(When I updated to 15.04 this problem did not manifest. However, I got unlucky and the batteries in the keyboard died while the update was occurring. Batteries in this keyboard typically last 4–5 months, and diagnosing dead batteries is normally easy — hey, the keyboard stopped working suddenly! — but because Ubuntu updates had caused troubles with this keyboard in the past I assumed the update was the cause. I didn’t think to try new batteries until I’d spent a couple of tedious hours deep in the bluetooth configuration weeds. Lesson learned.)

I rewrote Firefox’s BMP decoder

Recently I’ve been deliberately working on some areas of Firefox I’m unfamiliar with, particular relating to graphics. This led me to rewriting Firefox’s BMP decoder and learn a number of interesting things along the way.

Image decoding

Image decoding is basically the process of taking an image encoded in a file and extracting its pixels. In principle it’s simple. You start by reading some information about the image, such as its size and colour depth, which typically comes in some kind of fixed-size header. Then you read the pixel data, which is variable-sized.

This isn’t hard if you have all the data available at the start. But in the context of a browser it makes sense to decode incrementally as data comes in over the network. In that situation you have to be careful and constantly check if you have enough data yet to safely read the next chunk of data. This checking is error-prone and tends to spread itself all over the image decoder.

For this reason, Seth Fowler recently wrote a new class called StreamingLexer that encapsulates this checking and exposes a nice state-based interface to image decoders. When a decoder changes state (e.g. it finishes reading the header) it tells StreamingLexer how many bytes it needs to safely enter the next state (e.g. to read the first row of pixels) and StreamingLexer won’t return control to the decoder until that many bytes are available.

Another consideration when decoding images is that you can’t trust them. E.g. an image might claim to be 100 x 100 pixels but actually contain less data than that. If you’re not careful you could easily read memory you shouldn’t, which could cause crashes or security problems. StreamingLexer helps with this, too.

StreamingLexer makes image decoders simpler and safer, and converting the BMP decoder to use it was my starting point.

The BMP format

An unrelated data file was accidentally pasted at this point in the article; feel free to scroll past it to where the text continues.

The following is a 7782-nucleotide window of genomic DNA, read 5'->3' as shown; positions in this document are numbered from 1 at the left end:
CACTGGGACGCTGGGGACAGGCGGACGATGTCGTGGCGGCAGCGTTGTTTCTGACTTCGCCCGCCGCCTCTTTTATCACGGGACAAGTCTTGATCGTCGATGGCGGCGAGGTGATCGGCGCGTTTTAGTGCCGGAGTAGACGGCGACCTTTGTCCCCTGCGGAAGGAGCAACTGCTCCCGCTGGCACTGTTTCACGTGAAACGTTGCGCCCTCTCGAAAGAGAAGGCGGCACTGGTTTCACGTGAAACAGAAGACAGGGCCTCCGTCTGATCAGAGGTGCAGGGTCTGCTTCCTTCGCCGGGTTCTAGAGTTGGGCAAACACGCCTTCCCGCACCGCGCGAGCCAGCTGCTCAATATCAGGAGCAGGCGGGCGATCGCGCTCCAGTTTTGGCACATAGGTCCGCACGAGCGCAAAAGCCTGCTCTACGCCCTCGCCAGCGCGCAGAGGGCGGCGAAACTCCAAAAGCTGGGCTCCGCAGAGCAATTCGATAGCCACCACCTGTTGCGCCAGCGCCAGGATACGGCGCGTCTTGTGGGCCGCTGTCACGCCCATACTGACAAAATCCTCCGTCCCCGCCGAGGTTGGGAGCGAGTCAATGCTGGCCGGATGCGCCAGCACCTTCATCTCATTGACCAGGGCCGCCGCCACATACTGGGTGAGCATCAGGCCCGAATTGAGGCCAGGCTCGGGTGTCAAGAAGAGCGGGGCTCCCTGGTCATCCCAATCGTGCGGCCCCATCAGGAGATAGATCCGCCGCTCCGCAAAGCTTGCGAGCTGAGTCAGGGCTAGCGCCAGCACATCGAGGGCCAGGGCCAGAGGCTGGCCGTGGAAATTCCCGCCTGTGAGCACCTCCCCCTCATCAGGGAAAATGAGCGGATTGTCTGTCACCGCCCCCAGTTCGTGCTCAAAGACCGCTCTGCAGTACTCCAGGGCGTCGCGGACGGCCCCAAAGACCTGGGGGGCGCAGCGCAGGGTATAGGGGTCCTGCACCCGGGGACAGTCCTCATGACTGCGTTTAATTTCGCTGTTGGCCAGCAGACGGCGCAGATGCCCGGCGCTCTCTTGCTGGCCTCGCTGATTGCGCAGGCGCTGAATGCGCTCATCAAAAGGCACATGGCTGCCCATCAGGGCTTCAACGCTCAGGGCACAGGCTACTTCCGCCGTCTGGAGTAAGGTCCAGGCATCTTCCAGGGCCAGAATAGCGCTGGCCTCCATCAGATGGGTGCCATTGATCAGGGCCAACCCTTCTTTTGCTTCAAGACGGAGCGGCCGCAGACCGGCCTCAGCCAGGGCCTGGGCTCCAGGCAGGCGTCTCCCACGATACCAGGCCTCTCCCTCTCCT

The BMP format comes from Windows. On the web it’s mostly used on the web for favicons though it can be used for normal images.

There’s no specification for BMP. There are eight in-use versions of the format that I know of, with later versions mostly(!) extending earlier versions. If you’re interested, you can read the brief description of all these versions that I wrote in a big comment at the top of nsBMPDecoder.cpp.

Because the format is so gnarly I started getting nervous that my rewrite might  introduce bugs in some of the darker corners, especially once Seth told me that our BMP test coverage wasn’t that good.

So I searched around and found Jason Summers’ wonderful BMP Suite, which exercises pretty much every corner of the BMP format. Version 2.3 of the BMP Suite contains 57 images, 23 of which are “good” (obviously valid), 14 of which are “bad” (obviously invalid) and 20 of which are “questionable” (not obviously valid or invalid). The presence of this last category demonstrates just how ill-specified BMP is as a format, and some of the “questionable” tests have two or three reference images, any of which could be considered a correct rendering. (Furthermore, it’s possible to render a number of the “bad” images in a reasonable way.)

This test suite was enormously helpful. As well as giving me greater confidence in my changes, it immediately showed that we had several defects in the existing BMP decoder, particular relating to the scaling of 16-bit colors and an almost complete lack of transparency handling. In comparison, Chrome rendered pretty much all the images in BMP suite reasonably, and Safari and Edge got a few wrong but still did better than Firefox.

Fixing the problems

So I fixed these problems as part of my rewrite. The following images show a number of test images that Firefox used to render incorrectly; in each case a correct rendering is on the left, and our old incorrect rendering is on the right.

bad-bmp-2 bad-bmp-3 bad-bmp-4 bad-bmp-5

It’s clear that the old defects were mostly related to colour-handling, though the first pair of images shows a problem relating to the starting point of the pixel data.

(These images are actually from an old version of Firefox with version 2.4 of BMP Suite, which I just discovered was released only a few days ago. I just filed a bug to update the copy we use in automated testing. Happily, it looks like the new code does reasonable things with all the images added in v2.4.)

These improvements will ship in Firefox 44, which is scheduled to be released in late January, 2016. And with that done I now need to start thinking about rewriting the GIF decoder

moz-icon: a curious corner of Firefox

Here’s an odd little feature in Firefox. Enter the following text into the address bar.

 moz-icon://.pdf?size=128

On my Linux box, it shows the following icon image.

pdf-icon-linux

On my Windows laptop, it shows a different icon image.

pdf-icon-windows

On my Mac Laptop, that URL doesn’t work but if I change the “128” to “64” it shows this icon image.

pdf-icon-mac

In each case we get the operating system’s icon for a PDF file.

Change the “size” (up to a maximum of 255) value and you’ll get a different size. Except on Mac the limit seems to be lower, probably due to the retina screen in some way.

Change the file extension and you’ll get a different icon. You can try all sorts, like “.xml”, “.cpp”, “.js”, “.py”, “.doc”, etc.

How interesting. So what’s this for? As far as I understand, it’s used to make local directory listing pages look nice. E.g. on my Linux box if I type “file:///home/njn/” into the address bar I get a listing of my home directory, part of which looks like the following.

home-directory-listing

That listing uses this mechanism to show the appropriate system icon for each file type.

Furthermore, this feature is usable from regular web pages! Just put a “moz-icon” URL into an <image> tag and you’ll get OS-specific icons in your webpage.

That’ll only work on Firefox, though. Chrome actually has a similar mechanism, though it’s not usable from regular web pages. (For more detail — much more — read here.) As far as I know Safari, IE and Edge do not have such a mechanism; I’m not sure if they support listing of local directories in this fashion.